Democratic presidential candidate Bernie Sanders and Hillary Clinton both did quite well during the debate on Tuesday night. For two hours, each of the five candidates spoke about the issues and actually debated. It was a refreshing transition from the trainwreck of the Republican field.

Here’s a quick recap of the debate’s highlights:

Bernie Sanders defended being a democratic socialist. Moderator Anderson Cooper asked why Americans should elect a socialist. “We’re going to explain what a democratic socialist is,” said Sanders. He then explained the key points of his platform: income inequality and health care.

Sanders and Clinton argued about the Brady Bill, a gun control law. Clinton was asked if Sanders was tough enough on gun manufacturers.

“No, not at all,” Clinton said “He was going to give immunity…Everybody else has to be accountable, but not the gun manufacturers.”

Lincoln Chafee added that there should more dialogue with the gun lobby to correct the misinformation that the left is trying to take away everyone’s guns.

When the conversation moved to foreign policy, Clinton blamed much of the strain between the US and Russia on President Vladimir Putin.

“We got a lot of business done with the Russians when Medvedev was president,” Clinton said, referring to former Russian President and current Prime Minister Dmitry Medvedev. “When putin came back in and said he was going to be president that did change the relationship.”

Chafee noted that Clinton’s vote of support for the Iraq War was a huge mistake.

“You’re looking at someone who made that poor decision…when there was no real evidence of weapons of mass destruction in Iraq,” he said. “I know, because I did my homework.”

Some time later, Sanders was asked about his opposition to a comprehensive 2007 immigration bill. He was accused of “leaving immigrants at the altar” by one of the moderators.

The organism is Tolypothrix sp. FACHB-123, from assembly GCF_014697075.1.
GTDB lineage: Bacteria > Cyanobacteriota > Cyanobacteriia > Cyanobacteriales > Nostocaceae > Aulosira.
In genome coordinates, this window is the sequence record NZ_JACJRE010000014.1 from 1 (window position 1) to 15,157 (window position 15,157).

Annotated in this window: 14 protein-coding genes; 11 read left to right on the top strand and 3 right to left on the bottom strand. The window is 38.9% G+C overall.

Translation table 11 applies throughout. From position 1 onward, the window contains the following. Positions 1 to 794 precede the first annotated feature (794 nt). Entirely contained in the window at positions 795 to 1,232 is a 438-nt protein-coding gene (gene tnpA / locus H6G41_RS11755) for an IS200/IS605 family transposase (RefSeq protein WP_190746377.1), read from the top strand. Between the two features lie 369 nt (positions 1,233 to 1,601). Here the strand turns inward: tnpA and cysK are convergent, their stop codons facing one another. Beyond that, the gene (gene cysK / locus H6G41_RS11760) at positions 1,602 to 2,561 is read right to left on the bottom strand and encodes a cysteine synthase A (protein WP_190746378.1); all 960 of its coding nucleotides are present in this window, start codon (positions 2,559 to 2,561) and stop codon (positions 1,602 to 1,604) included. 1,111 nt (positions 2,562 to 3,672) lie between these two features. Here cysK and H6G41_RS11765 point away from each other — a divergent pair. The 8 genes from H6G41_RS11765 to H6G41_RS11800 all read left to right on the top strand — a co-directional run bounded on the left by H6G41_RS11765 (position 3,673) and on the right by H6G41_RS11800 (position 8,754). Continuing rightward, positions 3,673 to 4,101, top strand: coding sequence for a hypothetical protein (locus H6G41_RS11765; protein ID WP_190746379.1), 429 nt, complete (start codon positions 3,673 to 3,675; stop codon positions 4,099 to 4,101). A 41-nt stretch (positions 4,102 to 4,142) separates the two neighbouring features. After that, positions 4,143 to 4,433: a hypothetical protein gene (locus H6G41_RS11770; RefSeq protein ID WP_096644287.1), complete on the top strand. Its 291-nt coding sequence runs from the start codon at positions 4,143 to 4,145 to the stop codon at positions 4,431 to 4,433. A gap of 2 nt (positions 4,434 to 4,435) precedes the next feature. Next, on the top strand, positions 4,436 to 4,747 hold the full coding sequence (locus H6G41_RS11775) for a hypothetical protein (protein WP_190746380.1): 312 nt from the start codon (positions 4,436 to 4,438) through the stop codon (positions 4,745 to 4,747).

I didn’t leave anybody at the altar, I voted against that piece of legislation because it had guest worker provision in it which the Southern Policy Law center talked about being semi-slavery. Guest workers are coming in, they’re working under terrible conditions, but if they stand up for their rights they’re thrown out of the country. I was not the only progressive to vote against that legislation for that reason. My view right now…is that when you have 11 million undocumented people in this country we need comprehensive immigration reform, we need a path toward citizenship, we need to take people out of the shadows.

The debate closed with a single question for all five candidates: Which enemy that you’ve made in your career are you most proud of?

Chafee: “The coal lobby. I’ve worked hard for climate change and I want to work with the coal lobby.”

O’Malley: “The National Rifle Association.”

Clinton: “In addition to the NRA, the health insurance companies, the drug companies, the Iranians, probably the Republicans.”

Sanders: “As someone who has taken on probably every special interest that there is in Washington, I would lump Wall Street and the pharmaceutical industry at the top of my list of people who don’t like me.”

Webb: “The enemy soldier who threw the grenade that wounded me but he’s not around right now to talk to.”

Watch the debate in its entirety below.

For more highlights, visit CBS NewsIn Democratic debate, candidates tangle on gun control, Wall Street reform” and CBS News “In Democratic debate, Hillary Clinton sticks to her script and emerges unscathed”

Farron Cousins is the executive editor of The Trial Lawyer magazine and a contributing writer at He is the co-host / guest host for Ring of Fire Radio. His writings have appeared on Alternet, Truthout, and The Huffington Post. Farron received his bachelor's degree in Political Science from the University of West Florida in 2005 and became a member of American MENSA in 2009. Follow him on Twitter @farronbalanced